I’m not particularly moved by the U.S. flag. Don’t get me wrong — I’m a patriot. I joined the military and did my four years in uniform. I’ve spent most of my life engaged in some form of public service — prison counselor, criminal defense investigator, teacher. I stand up when they play the national anthem at ball games. But I’m not a flag-waver. The flag just doesn’t move me as a symbol. It’s been brandished too often by too many hypocrites for too many cynical reasons for me to get very emotional about it.
However, there are two exceptions. First, I get weepy every time I see a military funeral. I’m going to guess a lot of you have only seen a military funeral on television or in the movies. Even so, you know there’s a military tradition that involves folding the flag and presenting it to the next of kin. Believe it or not, there wasn’t any actual written protocol for this ceremony until about five or six years ago. There was, however, the awesome weight of tradition, and tradition is a very big deal in the military.
By tradition, when the flag was presented to the next of kin the Casualty Assistance Officer (yeah, they actually have a title for this person; it’s the military) would kneel, offer the flag, and then say some variation of this:
This flag is presented on behalf of a grateful nation as an expression of appreciation for the honorable and faithful service rendered by your loved one.
The moment I hear the words a grateful nation I get totally choked up and by the time they get to honorable and faithful service I’ve been known to cry like a fucking baby. Partly because it’s so often a lie. The service was real. I’m not going to judge whether it was honorable or faithful, the fact is that person served. But let’s face it — the nation is rarely very grateful.
The other exception to my flag-related apathy is Memorial Day. This wasn’t always the case. As a holiday, Memorial Day has pretty much lost all meaning. I’ve written about this before. I’ve written about how ‘patriotic’ Republicans treat one of their own on Memorial Day. And three years ago I wrote about accidentally stumbling across a cemetery in a small town in Iowa on Memorial Day.
I went back to Maxwell, Iowa last year and again yesterday. I keep going back because the good people of Maxwell make Memorial Day feel like it’s supposed to feel. The flags they display are large, and they display a lot of them. But what moves me isn’t the number or size of the flags; it’s about the simple act of recognizing and acknowledging service. Maxwell shows appreciation for the inherent sacrifice of serving.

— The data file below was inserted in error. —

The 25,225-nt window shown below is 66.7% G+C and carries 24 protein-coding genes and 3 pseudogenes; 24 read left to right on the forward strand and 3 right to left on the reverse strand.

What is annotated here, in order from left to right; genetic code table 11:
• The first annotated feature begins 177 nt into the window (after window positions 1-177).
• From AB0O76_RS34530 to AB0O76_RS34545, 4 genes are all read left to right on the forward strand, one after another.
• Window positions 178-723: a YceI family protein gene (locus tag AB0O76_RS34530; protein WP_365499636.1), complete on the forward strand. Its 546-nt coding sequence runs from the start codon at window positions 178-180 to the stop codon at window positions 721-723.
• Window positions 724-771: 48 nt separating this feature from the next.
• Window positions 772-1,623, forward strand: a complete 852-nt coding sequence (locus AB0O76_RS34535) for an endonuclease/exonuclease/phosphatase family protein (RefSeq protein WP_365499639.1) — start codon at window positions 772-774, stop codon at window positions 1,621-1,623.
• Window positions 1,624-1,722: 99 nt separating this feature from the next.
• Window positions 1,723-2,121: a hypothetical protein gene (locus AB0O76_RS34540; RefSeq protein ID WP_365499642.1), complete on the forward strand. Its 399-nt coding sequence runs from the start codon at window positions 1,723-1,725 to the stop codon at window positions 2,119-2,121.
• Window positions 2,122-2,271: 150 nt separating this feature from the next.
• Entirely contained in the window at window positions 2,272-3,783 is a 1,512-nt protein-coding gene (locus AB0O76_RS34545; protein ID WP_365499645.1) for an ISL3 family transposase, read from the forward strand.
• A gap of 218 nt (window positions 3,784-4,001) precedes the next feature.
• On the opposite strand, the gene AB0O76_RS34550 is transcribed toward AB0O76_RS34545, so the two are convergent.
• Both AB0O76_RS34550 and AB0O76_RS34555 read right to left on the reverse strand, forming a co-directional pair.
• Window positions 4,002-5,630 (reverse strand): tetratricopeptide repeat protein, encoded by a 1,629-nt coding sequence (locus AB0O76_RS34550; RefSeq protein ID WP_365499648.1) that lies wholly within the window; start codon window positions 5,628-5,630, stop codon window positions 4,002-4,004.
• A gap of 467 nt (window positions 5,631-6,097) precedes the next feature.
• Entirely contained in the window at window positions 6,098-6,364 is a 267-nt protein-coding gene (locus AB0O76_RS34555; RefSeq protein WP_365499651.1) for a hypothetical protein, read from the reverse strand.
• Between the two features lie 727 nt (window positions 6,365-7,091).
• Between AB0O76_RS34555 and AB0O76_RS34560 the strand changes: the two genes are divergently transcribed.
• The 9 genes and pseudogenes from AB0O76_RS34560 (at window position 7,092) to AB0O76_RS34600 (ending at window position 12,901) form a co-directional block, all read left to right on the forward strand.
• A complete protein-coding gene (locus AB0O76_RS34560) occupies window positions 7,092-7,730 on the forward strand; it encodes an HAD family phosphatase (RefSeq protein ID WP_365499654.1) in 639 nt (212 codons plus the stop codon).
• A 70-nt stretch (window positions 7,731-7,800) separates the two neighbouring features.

These weren’t necessarily big sacrifices. Very few of the veterans in Maxwell’s cemetery died while in uniform. They weren’t all heroes (when you call everyone a hero you devalue actual heroism). They were just ordinary folks who felt they owed something to their country or their community. The vast majority of the veterans did their time in military harness, came home, got a job, and lived an ordinary life. And each year, on this one day, the town of Maxwell basically says ‘Thank you.’ They don’t just say it to the dead who served in the military, mind you. The town also puts little flags on the graves of volunteer firefighters and police officers — red for firefighters, blue for police. It’s all about service, regardless of its form.
There’s a good chance, if you live in the US, that over the Memorial Day weekend you’ll pass by a cemetery, and you’ll have seen all those little flags scattered amongst the tombstones. Think about this: somebody put those flags there. Somebody walked out into the cemetery with a little chart showing where the bodies of veterans are located, and planted a little flag by each of those graves. In a few days, they’ll collect those flags and everything will go back to normal until next year. The vast majority of veteran’s graves will go unremembered. Nobody will visit their graves, except the persons planting those flags.
That’s probably not true in a small town like Maxwell. In a town of only a few hundred people, there’s a good chance whoever put those small flags by those graves knew the deceased. Or knew his kin. Maybe they learned geography or math from the person, or maybe grew up with the person’s grandson, or maybe bought their used car. There’s a good chance whoever put those flags in place in Maxwell wasn’t a stranger.
That moves me. It moves me in a very different way than when I visit the graves of my own family’s veterans. It moves me because what I see in Maxwell isn’t just honoring the dead, they’re honoring of the concept of service. It reminds me that service — the act of doing work for the benefit of the community — works both ways. By honoring service itself, the community of Maxwell makes itself worthy of that service. That’s a lesson for every community — every community across scales: neighborhood, small town, city, state, nation.
If you want a proud professional military, be sure you create a nation worthy of pride. If you want a good police force, make sure the city serves and protects everybody who lives there. If you want good teachers, give them good schools and provide them with the material they need to teach. It’s really very simple. If you want good service, give people a good reason to serve.
I’ll probably go back to Maxwell again next year. It doesn’t make me feel any more patriotic, and it won’t really change how I feel about the flag. But it reminds me that the reasons so many of us put on the uniform are valid. It reminds me service is honorable.